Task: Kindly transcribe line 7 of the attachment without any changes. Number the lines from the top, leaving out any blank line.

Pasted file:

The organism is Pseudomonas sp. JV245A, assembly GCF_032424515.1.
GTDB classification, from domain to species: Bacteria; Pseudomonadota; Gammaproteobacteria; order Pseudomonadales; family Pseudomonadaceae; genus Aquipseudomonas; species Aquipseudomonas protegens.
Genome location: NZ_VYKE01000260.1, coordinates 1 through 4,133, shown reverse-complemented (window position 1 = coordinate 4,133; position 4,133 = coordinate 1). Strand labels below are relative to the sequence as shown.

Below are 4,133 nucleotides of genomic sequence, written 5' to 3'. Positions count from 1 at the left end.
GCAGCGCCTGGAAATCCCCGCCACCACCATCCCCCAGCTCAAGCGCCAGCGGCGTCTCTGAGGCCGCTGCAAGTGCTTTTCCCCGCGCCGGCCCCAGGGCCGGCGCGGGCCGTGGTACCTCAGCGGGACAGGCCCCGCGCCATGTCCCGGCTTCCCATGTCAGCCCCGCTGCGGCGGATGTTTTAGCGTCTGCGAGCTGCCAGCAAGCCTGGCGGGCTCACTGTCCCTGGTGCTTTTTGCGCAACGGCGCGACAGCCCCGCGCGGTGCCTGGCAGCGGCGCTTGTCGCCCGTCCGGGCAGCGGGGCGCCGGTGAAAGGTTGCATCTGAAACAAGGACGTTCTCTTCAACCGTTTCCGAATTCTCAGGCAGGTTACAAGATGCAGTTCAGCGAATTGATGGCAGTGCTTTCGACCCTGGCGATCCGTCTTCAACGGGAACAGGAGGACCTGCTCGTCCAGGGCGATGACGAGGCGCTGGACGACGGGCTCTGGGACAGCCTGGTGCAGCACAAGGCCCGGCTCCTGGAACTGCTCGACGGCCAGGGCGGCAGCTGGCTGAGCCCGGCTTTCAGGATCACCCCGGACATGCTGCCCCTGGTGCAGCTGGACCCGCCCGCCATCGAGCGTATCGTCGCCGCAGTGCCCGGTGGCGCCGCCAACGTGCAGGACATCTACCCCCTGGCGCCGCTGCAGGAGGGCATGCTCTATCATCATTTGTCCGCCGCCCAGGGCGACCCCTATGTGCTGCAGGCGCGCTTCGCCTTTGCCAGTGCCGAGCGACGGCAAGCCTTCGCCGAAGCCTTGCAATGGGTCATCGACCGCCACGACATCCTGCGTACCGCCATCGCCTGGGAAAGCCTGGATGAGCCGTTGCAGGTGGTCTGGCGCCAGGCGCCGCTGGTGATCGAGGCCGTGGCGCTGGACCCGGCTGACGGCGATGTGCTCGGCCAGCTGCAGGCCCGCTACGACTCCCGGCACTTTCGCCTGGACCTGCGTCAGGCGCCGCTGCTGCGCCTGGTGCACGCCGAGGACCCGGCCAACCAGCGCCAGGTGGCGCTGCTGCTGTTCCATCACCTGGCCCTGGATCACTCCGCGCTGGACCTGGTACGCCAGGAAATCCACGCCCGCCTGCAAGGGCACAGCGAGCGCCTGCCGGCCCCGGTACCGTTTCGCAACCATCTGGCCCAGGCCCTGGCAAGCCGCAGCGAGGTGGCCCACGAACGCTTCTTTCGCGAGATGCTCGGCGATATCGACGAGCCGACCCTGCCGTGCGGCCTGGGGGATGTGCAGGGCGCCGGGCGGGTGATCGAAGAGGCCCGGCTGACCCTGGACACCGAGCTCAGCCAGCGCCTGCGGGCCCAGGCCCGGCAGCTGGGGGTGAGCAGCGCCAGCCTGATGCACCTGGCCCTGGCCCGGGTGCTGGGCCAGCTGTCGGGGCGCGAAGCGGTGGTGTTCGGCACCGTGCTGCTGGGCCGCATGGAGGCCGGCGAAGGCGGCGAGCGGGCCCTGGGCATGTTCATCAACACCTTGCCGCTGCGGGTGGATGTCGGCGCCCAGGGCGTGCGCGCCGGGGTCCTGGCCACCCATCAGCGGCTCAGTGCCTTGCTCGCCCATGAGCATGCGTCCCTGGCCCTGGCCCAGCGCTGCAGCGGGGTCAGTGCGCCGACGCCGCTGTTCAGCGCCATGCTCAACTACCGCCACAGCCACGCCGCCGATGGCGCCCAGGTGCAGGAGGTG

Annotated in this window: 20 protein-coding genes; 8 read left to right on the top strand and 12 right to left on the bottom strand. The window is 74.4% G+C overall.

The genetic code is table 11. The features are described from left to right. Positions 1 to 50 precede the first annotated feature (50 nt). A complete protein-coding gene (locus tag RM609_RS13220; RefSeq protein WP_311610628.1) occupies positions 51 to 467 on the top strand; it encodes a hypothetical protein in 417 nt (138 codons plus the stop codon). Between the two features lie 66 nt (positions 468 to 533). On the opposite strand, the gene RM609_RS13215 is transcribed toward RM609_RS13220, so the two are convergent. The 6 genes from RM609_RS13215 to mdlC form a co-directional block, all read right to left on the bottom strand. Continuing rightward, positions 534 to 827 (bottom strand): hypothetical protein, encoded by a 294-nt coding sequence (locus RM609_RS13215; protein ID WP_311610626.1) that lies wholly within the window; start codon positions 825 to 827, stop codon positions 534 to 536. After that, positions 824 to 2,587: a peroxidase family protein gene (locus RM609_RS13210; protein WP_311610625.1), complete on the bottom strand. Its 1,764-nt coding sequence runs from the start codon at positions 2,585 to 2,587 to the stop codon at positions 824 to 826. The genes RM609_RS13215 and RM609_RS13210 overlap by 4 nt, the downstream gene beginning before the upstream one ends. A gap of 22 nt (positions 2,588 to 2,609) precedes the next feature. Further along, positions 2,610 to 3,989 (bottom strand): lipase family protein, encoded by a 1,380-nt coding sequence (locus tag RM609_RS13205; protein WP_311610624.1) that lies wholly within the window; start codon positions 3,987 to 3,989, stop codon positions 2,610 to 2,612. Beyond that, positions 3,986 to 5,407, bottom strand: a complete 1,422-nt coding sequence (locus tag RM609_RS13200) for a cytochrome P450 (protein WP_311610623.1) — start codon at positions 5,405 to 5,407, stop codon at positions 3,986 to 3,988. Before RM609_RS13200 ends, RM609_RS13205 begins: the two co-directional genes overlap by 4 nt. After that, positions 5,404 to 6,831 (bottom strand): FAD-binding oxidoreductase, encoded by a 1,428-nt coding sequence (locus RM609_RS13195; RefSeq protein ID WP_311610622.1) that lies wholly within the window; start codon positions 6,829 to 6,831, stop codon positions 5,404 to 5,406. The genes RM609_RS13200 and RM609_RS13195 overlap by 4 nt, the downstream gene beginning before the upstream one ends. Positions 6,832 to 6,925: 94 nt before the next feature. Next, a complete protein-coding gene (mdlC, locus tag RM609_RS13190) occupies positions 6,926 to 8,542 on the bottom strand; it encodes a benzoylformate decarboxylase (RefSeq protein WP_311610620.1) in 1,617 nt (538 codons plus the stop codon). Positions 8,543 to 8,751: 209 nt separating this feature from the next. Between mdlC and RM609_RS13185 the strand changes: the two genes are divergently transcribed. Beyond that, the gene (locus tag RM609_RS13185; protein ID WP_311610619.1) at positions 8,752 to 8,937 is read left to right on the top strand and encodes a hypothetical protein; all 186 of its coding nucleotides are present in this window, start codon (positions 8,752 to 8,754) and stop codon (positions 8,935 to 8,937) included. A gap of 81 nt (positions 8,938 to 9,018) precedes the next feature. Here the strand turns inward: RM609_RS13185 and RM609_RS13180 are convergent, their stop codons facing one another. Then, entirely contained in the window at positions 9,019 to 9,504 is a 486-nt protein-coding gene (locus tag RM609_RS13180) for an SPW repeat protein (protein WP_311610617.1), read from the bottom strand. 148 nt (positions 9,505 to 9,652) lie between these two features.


The genetic code is table 11. The features are described from left to right. Positions 1 to 50 precede the first annotated feature (50 nt). A complete protein-coding gene (locus tag RM609_RS13220; RefSeq protein WP_311610628.1) occupies positions 51 to 467 on the top strand; it encodes a hypothetical protein in 417 nt (138 codons plus the stop codon). Between the two features lie 66 nt (positions 468 to 533). On the opposite strand, the gene RM609_RS13215 is transcribed toward RM609_RS13220, so the two are convergent. The 6 genes from RM609_RS13215 to mdlC form a co-directional block, all read right to left on the bottom strand. Continuing rightward, positions 534 to 827 (bottom strand): hypothetical protein, encoded by a 294-nt coding sequence (locus RM609_RS13215; protein ID WP_311610626.1) that lies wholly within the window; start codon positions 825 to 827, stop codon positions 534 to 536. After that, positions 824 to 2,587: a peroxidase family protein gene (locus RM609_RS13210; protein WP_311610625.1), complete on the bottom strand. Its 1,764-nt coding sequence runs from the start codon at positions 2,585 to 2,587 to the stop codon at positions 824 to 826. The genes RM609_RS13215 and RM609_RS13210 overlap by 4 nt, the downstream gene beginning before the upstream one ends. A gap of 22 nt (positions 2,588 to 2,609) precedes the next feature. Further along, positions 2,610 to 3,989 (bottom strand): lipase family protein, encoded by a 1,380-nt coding sequence (locus tag RM609_RS13205; protein WP_311610624.1) that lies wholly within the window; start codon positions 3,987 to 3,989, stop codon positions 2,610 to 2,612. Beyond that, positions 3,986 to 5,407, bottom strand: a complete 1,422-nt coding sequence (locus tag RM609_RS13200) for a cytochrome P450 (protein WP_311610623.1) — start codon at positions 5,405 to 5,407, stop codon at positions 3,986 to 3,988. Before RM609_RS13200 ends, RM609_RS13205 begins: the two co-directional genes overlap by 4 nt. After that, positions 5,404 to 6,831 (bottom strand): FAD-binding oxidoreductase, encoded by a 1,428-nt coding sequence (locus RM609_RS13195; RefSeq protein ID WP_311610622.1) that lies wholly within the window; start codon positions 6,829 to 6,831, stop codon positions 5,404 to 5,406. The genes RM609_RS13200 and RM609_RS13195 overlap by 4 nt, the downstream gene beginning before the upstream one ends. Positions 6,832 to 6,925: 94 nt before the next feature. Next, a complete protein-coding gene (mdlC, locus tag RM609_RS13190) occupies positions 6,926 to 8,542 on the bottom strand; it encodes a benzoylformate decarboxylase (RefSeq protein WP_311610620.1) in 1,617 nt (538 codons plus the stop codon). Positions 8,543 to 8,751: 209 nt separating this feature from the next. Between mdlC and RM609_RS13185 the strand changes: the two genes are divergently transcribed. Beyond that, the gene (locus tag RM609_RS13185; protein ID WP_311610619.1) at positions 8,752 to 8,937 is read left to right on the top strand and encodes a hypothetical protein; all 186 of its coding nucleotides are present in this window, start codon (positions 8,752 to 8,754) and stop codon (positions 8,935 to 8,937) included. A gap of 81 nt (positions 8,938 to 9,018) precedes the next feature. Here the strand turns inward: RM609_RS13185 and RM609_RS13180 are convergent, their stop codons facing one another. Then, entirely contained in the window at positions 9,019 to 9,504 is a 486-nt protein-coding gene (locus tag RM609_RS13180) for an SPW repeat protein (protein WP_311610617.1), read from the bottom strand. 148 nt (positions 9,505 to 9,652) lie between these two features.